IN RE: FERRER & POIROT, G.P., D/B/A FERRER, POIROT & WANSBROUGH, FELLER DANIEL ABNEY, Relator
The underlying proceeding is a dispute between law firms regarding case referral fees in products liability cases related to two drugs: Avandia and Seroquel. Relator is the plaintiff in the underlying case. Relator brought suit against the real parties in interest alleging they refused to return referral fees on Avandia cases that were mistakenly paid to them and were owed to a different law firm. The real parties in interest filed counterclaims for breach of contract and unjust enrichment/restitution/constructive trust, and money had and received alleging that relator failed to pay agreed referral fees to them for Avandia and Seroquel case referrals. Relator moved to sever the counterclaims, and the trial court denied the motion. In this original proceeding, relators seek a writ directing the trial court to vacate the order denying the motion to sever and to grant the severance.
To be entitled to mandamus relief, a relator must show both that the trial court has clearly abused its discretion and that relator has no adequate appellate remedy. In re Prudential Ins. Co., 148 S.W.3d 124, 135–36 (Tex. 2004) (orig. proceeding). A trial court has broad discretion in the matter of severance and consolidation of causes. McGuire v. Commercial Union Ins. Co., 431 S.W.2d 347 (Tex. 1968); TEX. R. CIV. P. 41 (“[a]ny claim against a party may be severed and proceeded with separately”). A claim is properly severable if (1) the controversy involves more than one cause of action, (2) the severed claim is one that would be the proper subject of a lawsuit if independently asserted, and (3) the severed claim is not so interwoven with the remaining action that they involve the same facts and issues. Guaranty Fed. Sav. Bank v. Horseshoe Operating Co., 793 S.W.2d 652, 658 (Tex. 1990); Lusk v. Puryear, 896 S.W.2d 377, 379 (Tex. App.—Amarillo 1995, orig. proceeding). “The controlling reasons for a severance are to do justice, avoid prejudice and further convenience.” Guar. Fed. Sav. Bank v. Horseshoe Operating Co., 793 S.W.2d 652, 658 (Tex. 1990).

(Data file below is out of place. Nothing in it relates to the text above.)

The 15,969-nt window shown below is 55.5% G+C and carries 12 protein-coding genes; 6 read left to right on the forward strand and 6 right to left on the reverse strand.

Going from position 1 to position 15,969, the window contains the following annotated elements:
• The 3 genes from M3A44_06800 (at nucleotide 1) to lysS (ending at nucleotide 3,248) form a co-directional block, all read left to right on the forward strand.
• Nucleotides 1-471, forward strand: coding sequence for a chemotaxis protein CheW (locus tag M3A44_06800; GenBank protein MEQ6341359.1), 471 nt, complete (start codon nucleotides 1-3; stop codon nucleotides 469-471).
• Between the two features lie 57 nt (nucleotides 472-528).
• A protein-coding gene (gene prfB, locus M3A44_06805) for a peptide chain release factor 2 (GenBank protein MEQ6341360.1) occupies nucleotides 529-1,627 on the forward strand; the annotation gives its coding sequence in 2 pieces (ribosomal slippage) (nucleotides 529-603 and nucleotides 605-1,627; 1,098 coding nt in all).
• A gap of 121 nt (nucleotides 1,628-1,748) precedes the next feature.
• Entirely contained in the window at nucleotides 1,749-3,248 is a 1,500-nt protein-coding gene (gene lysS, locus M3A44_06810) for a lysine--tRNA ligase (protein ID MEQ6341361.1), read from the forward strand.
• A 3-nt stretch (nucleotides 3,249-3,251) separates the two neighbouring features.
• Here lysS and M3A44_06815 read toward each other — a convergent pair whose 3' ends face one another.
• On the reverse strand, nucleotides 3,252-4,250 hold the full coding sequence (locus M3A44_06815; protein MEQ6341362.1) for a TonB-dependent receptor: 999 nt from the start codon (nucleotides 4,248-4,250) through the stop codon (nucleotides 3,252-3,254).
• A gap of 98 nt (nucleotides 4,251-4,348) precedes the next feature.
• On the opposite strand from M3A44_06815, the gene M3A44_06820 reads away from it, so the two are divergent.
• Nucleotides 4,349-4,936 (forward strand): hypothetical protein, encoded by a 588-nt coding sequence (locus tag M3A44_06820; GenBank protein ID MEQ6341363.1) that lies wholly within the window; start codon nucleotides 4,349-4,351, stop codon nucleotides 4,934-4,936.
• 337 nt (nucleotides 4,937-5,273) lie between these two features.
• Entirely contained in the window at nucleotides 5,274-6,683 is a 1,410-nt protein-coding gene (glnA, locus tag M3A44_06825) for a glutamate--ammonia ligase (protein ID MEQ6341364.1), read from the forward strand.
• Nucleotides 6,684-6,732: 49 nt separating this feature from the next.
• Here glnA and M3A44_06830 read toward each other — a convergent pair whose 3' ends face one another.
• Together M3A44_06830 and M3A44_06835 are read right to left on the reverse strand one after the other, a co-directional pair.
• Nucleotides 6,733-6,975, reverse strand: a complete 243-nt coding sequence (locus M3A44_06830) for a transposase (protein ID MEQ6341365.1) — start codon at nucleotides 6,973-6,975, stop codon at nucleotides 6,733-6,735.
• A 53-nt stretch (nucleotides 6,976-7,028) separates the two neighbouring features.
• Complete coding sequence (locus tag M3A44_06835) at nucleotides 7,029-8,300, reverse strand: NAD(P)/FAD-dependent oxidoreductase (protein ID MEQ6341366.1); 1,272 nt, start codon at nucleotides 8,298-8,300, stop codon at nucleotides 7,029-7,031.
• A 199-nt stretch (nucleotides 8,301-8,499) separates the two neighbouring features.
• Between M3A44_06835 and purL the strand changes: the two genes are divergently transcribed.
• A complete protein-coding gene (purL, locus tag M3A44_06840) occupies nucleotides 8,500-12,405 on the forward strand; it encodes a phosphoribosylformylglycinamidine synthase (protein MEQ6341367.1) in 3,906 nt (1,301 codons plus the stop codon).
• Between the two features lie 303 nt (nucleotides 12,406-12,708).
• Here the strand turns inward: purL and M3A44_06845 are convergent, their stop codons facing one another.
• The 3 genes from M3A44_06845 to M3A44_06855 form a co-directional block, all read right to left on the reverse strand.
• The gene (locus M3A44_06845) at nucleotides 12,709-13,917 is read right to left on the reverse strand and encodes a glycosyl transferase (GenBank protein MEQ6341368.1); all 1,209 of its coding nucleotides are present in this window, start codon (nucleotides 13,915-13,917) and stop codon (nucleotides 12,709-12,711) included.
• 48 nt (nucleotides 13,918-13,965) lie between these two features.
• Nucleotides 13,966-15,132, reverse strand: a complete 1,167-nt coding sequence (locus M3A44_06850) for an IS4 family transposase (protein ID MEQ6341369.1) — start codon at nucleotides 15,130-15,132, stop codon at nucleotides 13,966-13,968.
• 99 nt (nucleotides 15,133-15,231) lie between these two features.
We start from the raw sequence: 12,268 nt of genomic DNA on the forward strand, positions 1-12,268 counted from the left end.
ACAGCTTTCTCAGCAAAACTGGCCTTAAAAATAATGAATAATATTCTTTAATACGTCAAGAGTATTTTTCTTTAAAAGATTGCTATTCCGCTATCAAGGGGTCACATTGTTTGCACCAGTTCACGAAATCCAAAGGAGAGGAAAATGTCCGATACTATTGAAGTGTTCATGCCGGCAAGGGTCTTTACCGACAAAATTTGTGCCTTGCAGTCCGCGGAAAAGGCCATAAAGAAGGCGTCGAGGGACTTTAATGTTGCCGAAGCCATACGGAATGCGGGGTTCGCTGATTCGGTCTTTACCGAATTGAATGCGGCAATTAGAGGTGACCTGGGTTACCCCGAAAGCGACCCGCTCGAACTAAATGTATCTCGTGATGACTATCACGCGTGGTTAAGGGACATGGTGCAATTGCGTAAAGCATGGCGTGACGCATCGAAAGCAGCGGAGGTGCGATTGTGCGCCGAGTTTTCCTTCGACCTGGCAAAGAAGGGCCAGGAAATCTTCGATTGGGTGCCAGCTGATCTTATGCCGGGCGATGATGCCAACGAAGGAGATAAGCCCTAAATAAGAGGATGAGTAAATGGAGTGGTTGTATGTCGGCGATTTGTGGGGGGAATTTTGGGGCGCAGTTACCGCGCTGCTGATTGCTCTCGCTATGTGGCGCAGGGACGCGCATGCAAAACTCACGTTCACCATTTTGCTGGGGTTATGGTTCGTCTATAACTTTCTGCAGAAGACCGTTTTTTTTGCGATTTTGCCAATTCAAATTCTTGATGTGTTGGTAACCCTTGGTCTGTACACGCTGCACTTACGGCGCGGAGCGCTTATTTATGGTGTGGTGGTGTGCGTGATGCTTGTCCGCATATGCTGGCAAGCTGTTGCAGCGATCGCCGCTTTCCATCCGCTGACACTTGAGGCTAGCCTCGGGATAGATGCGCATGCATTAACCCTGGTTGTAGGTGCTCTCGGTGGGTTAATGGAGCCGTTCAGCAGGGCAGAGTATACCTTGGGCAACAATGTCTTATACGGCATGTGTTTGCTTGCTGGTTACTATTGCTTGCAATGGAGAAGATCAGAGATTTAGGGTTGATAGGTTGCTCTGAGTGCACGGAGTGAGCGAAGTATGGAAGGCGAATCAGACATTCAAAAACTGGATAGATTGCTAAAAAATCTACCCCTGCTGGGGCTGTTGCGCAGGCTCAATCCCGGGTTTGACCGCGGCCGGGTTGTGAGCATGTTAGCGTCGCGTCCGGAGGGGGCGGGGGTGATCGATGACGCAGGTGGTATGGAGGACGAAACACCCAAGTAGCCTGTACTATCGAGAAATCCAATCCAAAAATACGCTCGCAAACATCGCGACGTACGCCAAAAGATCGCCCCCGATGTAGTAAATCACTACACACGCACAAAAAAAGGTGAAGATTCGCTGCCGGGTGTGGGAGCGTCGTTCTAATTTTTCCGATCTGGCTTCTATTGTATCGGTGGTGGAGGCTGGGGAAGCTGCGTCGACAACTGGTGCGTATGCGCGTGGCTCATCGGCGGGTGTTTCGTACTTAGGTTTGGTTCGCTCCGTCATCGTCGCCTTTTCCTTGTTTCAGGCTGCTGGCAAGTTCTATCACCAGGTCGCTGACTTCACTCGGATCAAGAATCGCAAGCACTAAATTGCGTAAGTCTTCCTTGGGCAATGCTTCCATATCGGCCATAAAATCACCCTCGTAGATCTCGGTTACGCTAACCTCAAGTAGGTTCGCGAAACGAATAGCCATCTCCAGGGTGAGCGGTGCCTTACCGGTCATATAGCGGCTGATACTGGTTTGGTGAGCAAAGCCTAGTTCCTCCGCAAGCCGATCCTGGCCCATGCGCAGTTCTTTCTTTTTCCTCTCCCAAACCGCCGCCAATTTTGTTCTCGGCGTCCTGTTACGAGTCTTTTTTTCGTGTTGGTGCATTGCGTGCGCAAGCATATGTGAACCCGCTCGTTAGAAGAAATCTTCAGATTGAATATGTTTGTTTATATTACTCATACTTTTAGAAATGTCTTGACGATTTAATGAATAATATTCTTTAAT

Relator's claims and the real parties' counterclaims involve referral fees allegedly owed between them regarding Avandia litigation and Seroquel litigation. Although relator insists its claims sound in tort and the counterclaims sound in contract, the mandamus record establishes that the factual basis for the claims and counterclaims arise from the Seroquel and Avandia referral arrangement between relator and the real parties in interest. Further, the real parties in interest presented evidence showing that the claims and counterclaims are interwoven because both seek payment for referral fees, the fees related to the Avandia litigation are part of both, calculation of damages could include offsets from fees in the opposite drug litigation, and relator's damages may be completely cancelled out by amounts relator purportedly owes the real parties in interest.
Based on the record before us, we conclude relator has not shown the trial court abused its discretion and has not shown relator is entitled to the relief requested. Accordingly, we deny relators' petition for writ of mandamus. See TEX. R. APP. P. 52.8(a) (the court must deny the petition if the court determines relator is not entitled to the relief sought).
ADA BROWN JUSTICE